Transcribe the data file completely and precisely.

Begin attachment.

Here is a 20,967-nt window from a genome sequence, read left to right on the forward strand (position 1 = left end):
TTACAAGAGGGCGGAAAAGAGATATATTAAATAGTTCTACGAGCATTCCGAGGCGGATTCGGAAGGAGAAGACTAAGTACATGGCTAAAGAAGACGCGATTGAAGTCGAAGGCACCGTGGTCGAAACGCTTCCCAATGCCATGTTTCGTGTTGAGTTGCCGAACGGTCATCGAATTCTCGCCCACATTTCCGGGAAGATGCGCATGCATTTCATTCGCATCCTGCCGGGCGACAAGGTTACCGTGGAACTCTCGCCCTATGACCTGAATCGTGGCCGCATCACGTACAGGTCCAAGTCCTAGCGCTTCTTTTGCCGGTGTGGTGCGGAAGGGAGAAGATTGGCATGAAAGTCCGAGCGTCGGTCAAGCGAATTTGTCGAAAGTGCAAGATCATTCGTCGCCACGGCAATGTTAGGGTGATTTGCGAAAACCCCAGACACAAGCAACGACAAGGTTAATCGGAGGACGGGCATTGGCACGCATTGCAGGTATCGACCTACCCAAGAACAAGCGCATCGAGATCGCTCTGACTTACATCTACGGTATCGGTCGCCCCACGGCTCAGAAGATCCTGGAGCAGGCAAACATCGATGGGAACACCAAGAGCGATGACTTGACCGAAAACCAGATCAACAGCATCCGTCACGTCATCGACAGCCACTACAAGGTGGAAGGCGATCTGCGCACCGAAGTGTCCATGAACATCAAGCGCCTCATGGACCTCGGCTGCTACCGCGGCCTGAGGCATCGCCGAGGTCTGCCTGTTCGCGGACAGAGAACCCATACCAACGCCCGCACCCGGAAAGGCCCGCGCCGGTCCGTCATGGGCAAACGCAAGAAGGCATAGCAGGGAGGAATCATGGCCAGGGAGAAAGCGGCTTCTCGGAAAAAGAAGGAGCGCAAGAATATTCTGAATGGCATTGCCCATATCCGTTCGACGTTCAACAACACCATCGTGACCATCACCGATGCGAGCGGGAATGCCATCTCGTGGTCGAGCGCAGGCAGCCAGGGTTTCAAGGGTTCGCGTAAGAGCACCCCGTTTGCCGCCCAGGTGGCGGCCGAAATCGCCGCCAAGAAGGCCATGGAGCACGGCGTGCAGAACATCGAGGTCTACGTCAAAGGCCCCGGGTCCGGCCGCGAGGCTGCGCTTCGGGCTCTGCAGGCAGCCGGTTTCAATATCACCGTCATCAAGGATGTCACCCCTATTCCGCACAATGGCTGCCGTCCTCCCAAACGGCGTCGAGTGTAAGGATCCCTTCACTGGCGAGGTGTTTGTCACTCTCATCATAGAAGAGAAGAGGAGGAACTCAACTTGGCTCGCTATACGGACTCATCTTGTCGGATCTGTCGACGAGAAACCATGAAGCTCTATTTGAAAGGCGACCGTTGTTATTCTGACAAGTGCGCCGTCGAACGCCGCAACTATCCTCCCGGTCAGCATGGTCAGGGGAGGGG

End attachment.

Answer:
Here is a 20,967-nt window from a genome sequence, read left to right on the forward strand (position 1 = left end):
TTACAAGAGGGCGGAAAAGAGATATATTAAATAGTTCTACGAGCATTCCGAGGCGGATTCGGAAGGAGAAGACTAAGTACATGGCTAAAGAAGACGCGATTGAAGTCGAAGGCACCGTGGTCGAAACGCTTCCCAATGCCATGTTTCGTGTTGAGTTGCCGAACGGTCATCGAATTCTCGCCCACATTTCCGGGAAGATGCGCATGCATTTCATTCGCATCCTGCCGGGCGACAAGGTTACCGTGGAACTCTCGCCCTATGACCTGAATCGTGGCCGCATCACGTACAGGTCCAAGTCCTAGCGCTTCTTTTGCCGGTGTGGTGCGGAAGGGAGAAGATTGGCATGAAAGTCCGAGCGTCGGTCAAGCGAATTTGTCGAAAGTGCAAGATCATTCGTCGCCACGGCAATGTTAGGGTGATTTGCGAAAACCCCAGACACAAGCAACGACAAGGTTAATCGGAGGACGGGCATTGGCACGCATTGCAGGTATCGACCTACCCAAGAACAAGCGCATCGAGATCGCTCTGACTTACATCTACGGTATCGGTCGCCCCACGGCTCAGAAGATCCTGGAGCAGGCAAACATCGATGGGAACACCAAGAGCGATGACTTGACCGAAAACCAGATCAACAGCATCCGTCACGTCATCGACAGCCACTACAAGGTGGAAGGCGATCTGCGCACCGAAGTGTCCATGAACATCAAGCGCCTCATGGACCTCGGCTGCTACCGCGGCCTGAGGCATCGCCGAGGTCTGCCTGTTCGCGGACAGAGAACCCATACCAACGCCCGCACCCGGAAAGGCCCGCGCCGGTCCGTCATGGGCAAACGCAAGAAGGCATAGCAGGGAGGAATCATGGCCAGGGAGAAAGCGGCTTCTCGGAAAAAGAAGGAGCGCAAGAATATTCTGAATGGCATTGCCCATATCCGTTCGACGTTCAACAACACCATCGTGACCATCACCGATGCGAGCGGGAATGCCATCTCGTGGTCGAGCGCAGGCAGCCAGGGTTTCAAGGGTTCGCGTAAGAGCACCCCGTTTGCCGCCCAGGTGGCGGCCGAAATCGCCGCCAAGAAGGCCATGGAGCACGGCGTGCAGAACATCGAGGTCTACGTCAAAGGCCCCGGGTCCGGCCGCGAGGCTGCGCTTCGGGCTCTGCAGGCAGCCGGTTTCAATATCACCGTCATCAAGGATGTCACCCCTATTCCGCACAATGGCTGCCGTCCTCCCAAACGGCGTCGAGTGTAAGGATCCCTTCACTGGCGAGGTGTTTGTCACTCTCATCATAGAAGAGAAGAGGAGGAACTCAACTTGGCTCGCTATACGGACTCATCTTGTCGGATCTGTCGACGAGAAACCATGAAGCTCTATTTGAAAGGCGACCGTTGTTATTCTGACAAGTGCGCCGTCGAACGCCGCAACTATCCTCCCGGTCAGCATGGTCAGGGGAGGGG